Heating and cooling a large building in a state like Colorado can be expensive. According to the Department of Energy (DOE), 7.5% of total expenses for the average commercial building is spent on heating, cooling, and ventilation.
The location of the commercial building, as well as the type of construction materials used to build it, plays a big role in these costs. Additionally, how well insulated the structure is another key factor in energy efficiency.
There is a wide range of heating options for a commercial building, each with advantages and limitations. One popular system is a rooftop unit with variable air volume (VAV), which serves as both heating and cooling:
Packaged rooftop units (RTUs) normally include a condenser for air conditioning, and a gas or electric boiler for space heating. In climates where the unit must provide air conditioning with low outdoor humidity, it is also possible to add an economizer, which reduces the cooling load on the condenser. In all modes of operation, fans are used to blow air into a duct system that distributes it among the separate indoor zones.
Traditional VAV systems suffer a drastic reduction in energy efficiency when subject to part load conditions: if all building zones are at partial load with their dampers half-closed, duct pressure increases and the system may become noisy. In addition, the extra pressure represents wasted fan power. However, it is possible to achieve excellent results through the use of automation and variable frequency drives.
Find out more here: Heating and Cooling System Configurations for Commercial Buildings
These units have come a long way with their energy-efficiency capabilities. They can provide the ability to reduce energy costs by reducing energy consumption and peak demand.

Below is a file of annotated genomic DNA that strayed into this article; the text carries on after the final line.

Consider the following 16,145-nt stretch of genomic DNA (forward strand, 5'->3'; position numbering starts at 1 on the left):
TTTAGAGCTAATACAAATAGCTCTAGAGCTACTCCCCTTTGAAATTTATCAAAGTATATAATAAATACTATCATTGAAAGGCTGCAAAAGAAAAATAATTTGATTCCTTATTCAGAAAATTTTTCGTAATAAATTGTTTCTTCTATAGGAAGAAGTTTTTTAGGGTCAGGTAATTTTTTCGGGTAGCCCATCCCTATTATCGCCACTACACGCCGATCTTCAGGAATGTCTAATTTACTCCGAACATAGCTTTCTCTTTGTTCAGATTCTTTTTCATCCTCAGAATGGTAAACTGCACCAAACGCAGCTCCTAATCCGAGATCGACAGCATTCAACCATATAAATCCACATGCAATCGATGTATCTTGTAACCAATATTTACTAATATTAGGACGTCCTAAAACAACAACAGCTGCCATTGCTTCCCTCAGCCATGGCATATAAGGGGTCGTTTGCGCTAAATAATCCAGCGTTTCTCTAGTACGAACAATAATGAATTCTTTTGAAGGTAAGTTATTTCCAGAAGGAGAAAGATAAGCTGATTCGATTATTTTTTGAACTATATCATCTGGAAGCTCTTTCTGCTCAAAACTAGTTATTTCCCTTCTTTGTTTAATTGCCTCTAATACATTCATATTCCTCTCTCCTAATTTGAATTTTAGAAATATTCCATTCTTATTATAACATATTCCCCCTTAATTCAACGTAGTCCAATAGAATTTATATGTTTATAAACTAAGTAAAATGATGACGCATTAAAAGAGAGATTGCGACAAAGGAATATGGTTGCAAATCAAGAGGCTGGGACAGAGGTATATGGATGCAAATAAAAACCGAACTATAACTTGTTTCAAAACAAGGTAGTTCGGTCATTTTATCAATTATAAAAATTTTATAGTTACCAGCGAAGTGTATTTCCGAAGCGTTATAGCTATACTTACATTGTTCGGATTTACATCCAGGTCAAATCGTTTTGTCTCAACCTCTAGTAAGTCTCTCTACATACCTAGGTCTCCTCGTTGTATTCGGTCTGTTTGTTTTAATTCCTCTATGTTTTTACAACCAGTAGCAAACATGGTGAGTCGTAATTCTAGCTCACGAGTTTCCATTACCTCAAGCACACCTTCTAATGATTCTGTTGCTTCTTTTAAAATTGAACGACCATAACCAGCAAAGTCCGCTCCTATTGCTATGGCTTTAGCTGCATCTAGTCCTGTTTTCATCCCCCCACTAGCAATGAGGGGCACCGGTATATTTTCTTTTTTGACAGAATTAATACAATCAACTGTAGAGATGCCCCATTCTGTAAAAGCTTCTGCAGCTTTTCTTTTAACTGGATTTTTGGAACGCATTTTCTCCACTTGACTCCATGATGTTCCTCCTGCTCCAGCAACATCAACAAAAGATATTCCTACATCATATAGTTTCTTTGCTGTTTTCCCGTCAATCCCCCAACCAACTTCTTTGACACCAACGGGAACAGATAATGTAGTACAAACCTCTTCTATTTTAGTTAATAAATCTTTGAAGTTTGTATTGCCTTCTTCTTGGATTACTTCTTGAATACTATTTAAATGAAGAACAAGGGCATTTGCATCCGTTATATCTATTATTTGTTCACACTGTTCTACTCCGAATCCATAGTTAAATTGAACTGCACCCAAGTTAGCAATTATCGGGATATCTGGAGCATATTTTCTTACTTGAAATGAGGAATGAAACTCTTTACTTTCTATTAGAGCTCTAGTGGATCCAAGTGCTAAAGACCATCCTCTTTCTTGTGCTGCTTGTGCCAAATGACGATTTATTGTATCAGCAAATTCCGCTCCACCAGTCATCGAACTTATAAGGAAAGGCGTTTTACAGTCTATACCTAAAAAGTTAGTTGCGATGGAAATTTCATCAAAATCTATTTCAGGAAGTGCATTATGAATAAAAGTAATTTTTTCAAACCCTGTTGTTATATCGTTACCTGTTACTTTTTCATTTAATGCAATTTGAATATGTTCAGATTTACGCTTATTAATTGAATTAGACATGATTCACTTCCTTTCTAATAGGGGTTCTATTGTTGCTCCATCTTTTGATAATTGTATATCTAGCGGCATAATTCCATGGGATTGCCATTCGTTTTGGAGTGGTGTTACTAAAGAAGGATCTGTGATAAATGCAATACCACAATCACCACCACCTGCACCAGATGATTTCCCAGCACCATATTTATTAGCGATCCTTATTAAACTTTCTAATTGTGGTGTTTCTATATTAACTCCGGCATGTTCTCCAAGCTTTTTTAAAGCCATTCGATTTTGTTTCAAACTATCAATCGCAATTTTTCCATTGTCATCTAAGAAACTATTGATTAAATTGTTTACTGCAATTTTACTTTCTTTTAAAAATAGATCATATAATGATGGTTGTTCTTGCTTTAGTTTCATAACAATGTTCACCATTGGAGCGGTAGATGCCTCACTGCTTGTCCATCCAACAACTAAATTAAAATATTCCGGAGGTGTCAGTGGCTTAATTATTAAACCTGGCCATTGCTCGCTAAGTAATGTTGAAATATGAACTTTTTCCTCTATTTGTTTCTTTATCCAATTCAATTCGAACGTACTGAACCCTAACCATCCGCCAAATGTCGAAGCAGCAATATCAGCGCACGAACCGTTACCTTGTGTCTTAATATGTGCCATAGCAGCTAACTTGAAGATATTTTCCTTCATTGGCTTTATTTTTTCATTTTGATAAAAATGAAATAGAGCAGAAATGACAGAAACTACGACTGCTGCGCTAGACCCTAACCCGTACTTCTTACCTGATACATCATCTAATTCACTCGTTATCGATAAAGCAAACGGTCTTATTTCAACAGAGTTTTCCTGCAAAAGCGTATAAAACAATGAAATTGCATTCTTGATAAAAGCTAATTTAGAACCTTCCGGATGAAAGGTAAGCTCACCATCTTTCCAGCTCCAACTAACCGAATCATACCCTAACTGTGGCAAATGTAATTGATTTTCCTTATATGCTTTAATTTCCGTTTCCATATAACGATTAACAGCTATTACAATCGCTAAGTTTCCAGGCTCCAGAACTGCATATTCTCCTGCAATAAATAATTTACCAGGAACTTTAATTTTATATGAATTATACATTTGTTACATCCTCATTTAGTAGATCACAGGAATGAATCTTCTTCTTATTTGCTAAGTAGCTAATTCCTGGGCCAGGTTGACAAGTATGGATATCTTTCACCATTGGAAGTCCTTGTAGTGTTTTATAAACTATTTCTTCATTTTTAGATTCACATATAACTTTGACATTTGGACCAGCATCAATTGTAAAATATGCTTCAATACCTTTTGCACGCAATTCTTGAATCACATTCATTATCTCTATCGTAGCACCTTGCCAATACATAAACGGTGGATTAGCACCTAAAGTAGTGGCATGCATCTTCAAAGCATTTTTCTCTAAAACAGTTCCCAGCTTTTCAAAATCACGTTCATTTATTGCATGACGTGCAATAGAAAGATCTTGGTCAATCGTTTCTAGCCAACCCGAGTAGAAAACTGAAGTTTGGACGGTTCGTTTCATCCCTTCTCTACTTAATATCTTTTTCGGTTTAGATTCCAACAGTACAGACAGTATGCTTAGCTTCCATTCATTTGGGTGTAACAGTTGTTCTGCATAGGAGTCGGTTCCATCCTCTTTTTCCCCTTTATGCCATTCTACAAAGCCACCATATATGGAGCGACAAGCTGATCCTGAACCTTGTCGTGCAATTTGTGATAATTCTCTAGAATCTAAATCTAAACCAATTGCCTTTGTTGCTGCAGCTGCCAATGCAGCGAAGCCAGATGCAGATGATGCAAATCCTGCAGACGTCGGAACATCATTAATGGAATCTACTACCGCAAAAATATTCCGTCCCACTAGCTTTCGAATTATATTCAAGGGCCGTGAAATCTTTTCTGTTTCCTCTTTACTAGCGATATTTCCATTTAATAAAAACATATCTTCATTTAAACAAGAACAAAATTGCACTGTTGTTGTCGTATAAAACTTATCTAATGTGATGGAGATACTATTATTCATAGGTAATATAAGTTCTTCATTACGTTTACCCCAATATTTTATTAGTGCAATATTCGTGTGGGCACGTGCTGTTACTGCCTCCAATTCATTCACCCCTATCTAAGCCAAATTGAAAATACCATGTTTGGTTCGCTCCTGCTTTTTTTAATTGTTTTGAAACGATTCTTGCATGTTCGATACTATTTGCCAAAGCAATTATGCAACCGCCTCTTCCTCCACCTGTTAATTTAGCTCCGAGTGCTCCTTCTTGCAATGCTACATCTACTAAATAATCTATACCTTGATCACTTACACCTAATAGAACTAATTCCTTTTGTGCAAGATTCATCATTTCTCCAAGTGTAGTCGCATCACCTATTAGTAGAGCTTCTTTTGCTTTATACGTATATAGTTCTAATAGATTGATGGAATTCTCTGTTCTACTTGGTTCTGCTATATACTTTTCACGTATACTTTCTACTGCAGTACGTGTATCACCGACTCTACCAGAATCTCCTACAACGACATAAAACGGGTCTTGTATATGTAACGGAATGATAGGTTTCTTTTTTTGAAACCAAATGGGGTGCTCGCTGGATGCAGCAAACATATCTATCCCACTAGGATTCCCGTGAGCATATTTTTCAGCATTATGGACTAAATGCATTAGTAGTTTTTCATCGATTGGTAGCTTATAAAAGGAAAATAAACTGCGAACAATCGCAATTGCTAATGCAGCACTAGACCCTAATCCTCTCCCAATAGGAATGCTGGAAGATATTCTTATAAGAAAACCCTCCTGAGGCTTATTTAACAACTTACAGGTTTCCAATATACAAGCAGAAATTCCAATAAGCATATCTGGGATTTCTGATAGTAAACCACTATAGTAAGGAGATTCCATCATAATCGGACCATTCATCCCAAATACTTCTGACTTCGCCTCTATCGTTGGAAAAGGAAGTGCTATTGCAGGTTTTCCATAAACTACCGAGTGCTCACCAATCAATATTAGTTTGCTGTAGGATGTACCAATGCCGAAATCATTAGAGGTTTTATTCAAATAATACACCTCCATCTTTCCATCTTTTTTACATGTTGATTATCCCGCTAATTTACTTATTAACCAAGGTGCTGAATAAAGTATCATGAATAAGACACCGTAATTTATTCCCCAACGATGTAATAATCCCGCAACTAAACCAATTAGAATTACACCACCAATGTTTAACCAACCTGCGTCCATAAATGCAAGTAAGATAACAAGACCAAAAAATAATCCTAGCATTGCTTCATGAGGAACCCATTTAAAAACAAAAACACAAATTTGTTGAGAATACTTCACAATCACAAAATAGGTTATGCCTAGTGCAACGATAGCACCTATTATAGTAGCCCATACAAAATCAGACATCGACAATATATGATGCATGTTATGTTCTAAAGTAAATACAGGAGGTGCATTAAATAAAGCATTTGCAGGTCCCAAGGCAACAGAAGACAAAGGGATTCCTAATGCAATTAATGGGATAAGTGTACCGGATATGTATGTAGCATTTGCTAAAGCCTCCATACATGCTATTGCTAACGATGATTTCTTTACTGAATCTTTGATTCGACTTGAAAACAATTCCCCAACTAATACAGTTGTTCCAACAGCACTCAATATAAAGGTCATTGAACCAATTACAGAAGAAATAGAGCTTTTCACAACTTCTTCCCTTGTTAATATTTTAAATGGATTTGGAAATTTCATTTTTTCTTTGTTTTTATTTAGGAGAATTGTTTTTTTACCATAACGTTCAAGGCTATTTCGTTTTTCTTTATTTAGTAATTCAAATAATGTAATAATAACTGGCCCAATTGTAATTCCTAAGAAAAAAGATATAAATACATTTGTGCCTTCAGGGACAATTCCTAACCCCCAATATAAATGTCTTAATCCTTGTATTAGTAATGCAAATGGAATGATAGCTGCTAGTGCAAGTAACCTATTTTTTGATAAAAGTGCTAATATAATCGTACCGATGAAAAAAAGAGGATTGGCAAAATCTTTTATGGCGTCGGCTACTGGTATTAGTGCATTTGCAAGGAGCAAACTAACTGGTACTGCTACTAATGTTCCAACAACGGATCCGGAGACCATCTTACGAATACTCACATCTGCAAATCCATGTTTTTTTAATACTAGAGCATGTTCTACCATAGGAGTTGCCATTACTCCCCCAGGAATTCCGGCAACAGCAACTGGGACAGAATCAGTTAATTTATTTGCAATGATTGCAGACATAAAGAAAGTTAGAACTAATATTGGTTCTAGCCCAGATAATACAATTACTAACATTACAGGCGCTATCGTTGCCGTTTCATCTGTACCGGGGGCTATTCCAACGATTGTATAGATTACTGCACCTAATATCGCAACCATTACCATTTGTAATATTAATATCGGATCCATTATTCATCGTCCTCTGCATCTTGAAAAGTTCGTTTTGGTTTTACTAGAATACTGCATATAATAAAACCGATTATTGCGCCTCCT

Boiler Heating System
Another type of heating that has come a long way in the efficiency arena is the boiler system. The newer systems are environmentally friendly and use fuel-efficient condensing technology.
This video shows how a building is heated with two boilers that provide piped hot water heat:
Boilers can run on either natural gas or electricity. No doubt the units that run on electricity are significantly quieter but depending on utility costs, they both have advantages and disadvantages.
Heat Pump Units
The other main source of energy for a commercial building is the heat pump. These units are for climates with moderate heating and cooling needs and offer an energy-efficient alternative.
These units basically do the opposite of an air conditioner:
The most common type is the reversible air-to-air heat pump, which either operates in heating or cooling mode. Large heat pumps in commercial/institutional buildings use water loops (hydronic) for heat and cold distribution, so they can provide heating and cooling simultaneously.
Integrated heat pump systems, providing space heating, cooling, water heating and sometimes exhaust air heat recovery.
An additional method of heating, which isn’t a great option for buildings with a lot of square footage, is a fan coil unit (FCU). It’s a simple system that only uses a heated coil and a fan to re-circulate indoor air.
For questions about any of the above systems, call your Denver area commercial building contractor to learn more about your options.